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What if I Fail the CPA Exam?

Failing the CPA Exam is disheartening, but it isn’t the end of your journey. If you’ve failed your exam or want to ensure it doesn’t happen to you, keep reading to see what you can do to guarantee a passing score.

What if I Fail the CPA Exam?

Failing the CPA Exam is disheartening, but it isn’t the end of your journey. If you’ve failed your exam or want to ensure it doesn’t happen to you, keep reading to see what you can do to guarantee a CPA passing score.

Take a deep breath

Before you can get back up and start working toward passing a failed section, you need to give yourself a moment to breathe. You’ve invested time and money in the CPA Exam, so it’s natural to feel down after failing a section.

Take a few days off to process everything, and try not to spend time dwelling on the exam.

You Can Still Pass

Just know that you’re not alone—the CPA Exam is hard. The CPA Exam has a pass rate of around 50%. So, though millions of candidates have passed the CPA Exam, many first faced failure along the way.

Remember, not passing the CPA Exam doesn’t mean you can’t do this. The CPA Exam is a test of endurance, not intelligence. Failure doesn’t define you—perseverance does.

Find the problem!

If you’ve already failed a CPA Exam section, you could be in a better position than first-time test takers; you know what the exam interface is like, how tough the real questions are, and you have a better understanding of what topics you’ve truly mastered.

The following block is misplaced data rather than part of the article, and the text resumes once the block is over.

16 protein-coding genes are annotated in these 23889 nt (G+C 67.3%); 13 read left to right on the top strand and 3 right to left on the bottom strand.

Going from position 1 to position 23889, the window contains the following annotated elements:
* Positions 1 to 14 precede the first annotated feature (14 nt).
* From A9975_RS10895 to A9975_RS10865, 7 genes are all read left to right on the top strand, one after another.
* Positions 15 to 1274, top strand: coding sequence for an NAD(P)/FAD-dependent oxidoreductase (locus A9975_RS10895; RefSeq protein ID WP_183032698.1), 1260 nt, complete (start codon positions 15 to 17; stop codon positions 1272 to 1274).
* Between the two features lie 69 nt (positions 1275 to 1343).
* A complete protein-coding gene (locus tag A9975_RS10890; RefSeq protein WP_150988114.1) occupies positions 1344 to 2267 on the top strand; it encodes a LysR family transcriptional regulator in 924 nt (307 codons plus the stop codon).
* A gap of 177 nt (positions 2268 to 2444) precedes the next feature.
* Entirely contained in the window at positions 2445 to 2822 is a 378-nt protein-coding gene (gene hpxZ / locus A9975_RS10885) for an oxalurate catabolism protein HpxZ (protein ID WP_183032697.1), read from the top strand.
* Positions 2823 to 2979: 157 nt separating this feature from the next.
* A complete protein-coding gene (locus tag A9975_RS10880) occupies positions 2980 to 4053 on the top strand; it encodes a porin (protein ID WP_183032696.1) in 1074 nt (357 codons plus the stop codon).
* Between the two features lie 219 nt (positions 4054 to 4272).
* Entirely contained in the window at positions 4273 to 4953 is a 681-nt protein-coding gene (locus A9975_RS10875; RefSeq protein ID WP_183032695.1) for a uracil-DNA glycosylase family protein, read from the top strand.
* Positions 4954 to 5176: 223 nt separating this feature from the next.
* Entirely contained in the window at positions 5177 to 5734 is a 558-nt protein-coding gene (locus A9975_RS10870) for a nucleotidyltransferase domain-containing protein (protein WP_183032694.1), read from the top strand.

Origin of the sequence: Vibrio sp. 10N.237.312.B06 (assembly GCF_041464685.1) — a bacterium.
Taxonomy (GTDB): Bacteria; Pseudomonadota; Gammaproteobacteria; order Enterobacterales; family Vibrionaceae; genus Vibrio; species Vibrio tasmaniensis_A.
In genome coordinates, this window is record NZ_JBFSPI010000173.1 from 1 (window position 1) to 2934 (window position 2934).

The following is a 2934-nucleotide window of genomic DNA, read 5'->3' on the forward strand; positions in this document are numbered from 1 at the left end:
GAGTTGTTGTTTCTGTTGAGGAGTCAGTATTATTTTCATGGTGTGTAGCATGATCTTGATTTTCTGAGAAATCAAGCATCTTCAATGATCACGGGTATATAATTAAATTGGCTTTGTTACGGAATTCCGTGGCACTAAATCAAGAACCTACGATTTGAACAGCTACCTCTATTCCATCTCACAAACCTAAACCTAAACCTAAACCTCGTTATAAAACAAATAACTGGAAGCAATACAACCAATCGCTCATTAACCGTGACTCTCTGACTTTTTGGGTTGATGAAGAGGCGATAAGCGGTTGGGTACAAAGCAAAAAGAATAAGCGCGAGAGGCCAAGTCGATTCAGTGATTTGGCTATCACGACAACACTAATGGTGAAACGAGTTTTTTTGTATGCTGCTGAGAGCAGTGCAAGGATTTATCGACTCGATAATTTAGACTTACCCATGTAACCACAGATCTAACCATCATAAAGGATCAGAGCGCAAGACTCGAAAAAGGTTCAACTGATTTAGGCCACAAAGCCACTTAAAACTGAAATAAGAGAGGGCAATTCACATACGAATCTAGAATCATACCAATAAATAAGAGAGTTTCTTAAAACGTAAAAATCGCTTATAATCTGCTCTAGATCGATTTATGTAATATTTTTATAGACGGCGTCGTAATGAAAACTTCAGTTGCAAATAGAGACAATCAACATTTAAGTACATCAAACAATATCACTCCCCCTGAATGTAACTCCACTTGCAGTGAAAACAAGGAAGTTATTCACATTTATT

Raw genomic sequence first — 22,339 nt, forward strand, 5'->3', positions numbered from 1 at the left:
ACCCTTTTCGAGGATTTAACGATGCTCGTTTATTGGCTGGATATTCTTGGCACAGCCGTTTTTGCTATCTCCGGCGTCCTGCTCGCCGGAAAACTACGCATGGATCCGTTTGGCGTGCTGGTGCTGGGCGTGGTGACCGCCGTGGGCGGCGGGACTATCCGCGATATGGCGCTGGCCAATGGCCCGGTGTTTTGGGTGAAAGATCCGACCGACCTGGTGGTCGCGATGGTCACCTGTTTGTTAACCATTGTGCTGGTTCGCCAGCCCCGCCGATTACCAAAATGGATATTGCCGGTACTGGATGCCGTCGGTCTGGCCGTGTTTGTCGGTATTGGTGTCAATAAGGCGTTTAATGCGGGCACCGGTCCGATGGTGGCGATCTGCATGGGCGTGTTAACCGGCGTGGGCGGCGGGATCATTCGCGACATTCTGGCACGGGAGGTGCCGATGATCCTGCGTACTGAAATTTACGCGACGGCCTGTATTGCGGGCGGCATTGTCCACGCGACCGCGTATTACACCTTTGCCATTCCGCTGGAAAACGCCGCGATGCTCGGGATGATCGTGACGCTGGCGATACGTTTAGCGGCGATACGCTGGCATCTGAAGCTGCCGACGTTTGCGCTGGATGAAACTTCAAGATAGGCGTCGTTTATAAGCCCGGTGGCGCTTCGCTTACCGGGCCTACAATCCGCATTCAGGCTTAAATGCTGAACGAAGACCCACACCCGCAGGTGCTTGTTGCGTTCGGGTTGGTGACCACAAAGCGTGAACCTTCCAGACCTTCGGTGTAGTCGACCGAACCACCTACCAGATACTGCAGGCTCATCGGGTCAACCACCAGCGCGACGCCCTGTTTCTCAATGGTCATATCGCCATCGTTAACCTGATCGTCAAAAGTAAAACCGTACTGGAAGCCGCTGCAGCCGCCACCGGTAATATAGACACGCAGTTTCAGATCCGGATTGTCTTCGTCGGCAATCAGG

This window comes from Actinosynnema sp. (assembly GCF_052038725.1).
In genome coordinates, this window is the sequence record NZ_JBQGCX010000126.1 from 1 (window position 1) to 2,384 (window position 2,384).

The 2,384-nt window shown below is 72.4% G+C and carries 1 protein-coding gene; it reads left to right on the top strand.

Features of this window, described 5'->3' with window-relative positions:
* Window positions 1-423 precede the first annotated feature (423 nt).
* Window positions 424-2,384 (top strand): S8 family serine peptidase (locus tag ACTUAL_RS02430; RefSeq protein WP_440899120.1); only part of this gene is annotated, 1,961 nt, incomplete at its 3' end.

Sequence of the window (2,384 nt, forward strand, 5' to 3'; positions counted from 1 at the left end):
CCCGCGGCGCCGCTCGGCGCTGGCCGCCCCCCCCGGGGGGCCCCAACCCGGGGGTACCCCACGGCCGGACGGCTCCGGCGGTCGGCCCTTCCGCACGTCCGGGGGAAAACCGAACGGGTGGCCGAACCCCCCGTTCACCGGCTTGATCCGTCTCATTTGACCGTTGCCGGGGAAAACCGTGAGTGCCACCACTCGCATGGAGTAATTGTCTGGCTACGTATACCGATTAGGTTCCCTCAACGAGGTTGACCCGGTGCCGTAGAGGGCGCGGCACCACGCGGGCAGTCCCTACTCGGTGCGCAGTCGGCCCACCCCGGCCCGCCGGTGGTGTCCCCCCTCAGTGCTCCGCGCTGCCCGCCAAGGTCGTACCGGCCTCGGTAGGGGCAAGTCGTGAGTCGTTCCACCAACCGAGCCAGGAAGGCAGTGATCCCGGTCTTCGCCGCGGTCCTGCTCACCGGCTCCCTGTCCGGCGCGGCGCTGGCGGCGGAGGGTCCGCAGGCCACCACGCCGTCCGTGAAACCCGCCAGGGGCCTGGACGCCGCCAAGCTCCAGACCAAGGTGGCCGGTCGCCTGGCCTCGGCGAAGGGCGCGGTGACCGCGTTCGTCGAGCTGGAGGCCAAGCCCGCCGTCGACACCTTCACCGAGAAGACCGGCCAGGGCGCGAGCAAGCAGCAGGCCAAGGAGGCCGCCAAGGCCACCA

After you’ve set aside a bit of time to recover from the shock of a failed section, take a good look at your CPA score report and evaluate your weak areas.

Remember, the CPA Exam is weighted but not curved; each type of question (MCQs, testlets, etc.) is only a portion of your final score and you aren’t graded against other candidates.

How to interpret a failed score

When you receive a failing score on the CPA Exam, you’ll be provided with a CPA score report. This report will show your strengths and weaknesses by question type and content area. Pay special attention to your performance by item type (Multiple Choice, Simulation, and Written Communication). Knowing that a certain question type is tripping you up can help when you’re building your new study plan.

The CPA score report is fairly general so, although it’s a useful guide, you shouldn’t base your new study plan solely on this report.

Evaluate your preparation

Pass or fail, take some time to look over your study plan and try to spot weaknesses. Our 47+ years of CPA Exam prep experience has taught us a lot about the value of a personalized study plan. Even if your plan seems objectively good enough to pass, you should make changes if it doesn’t fit your learning style.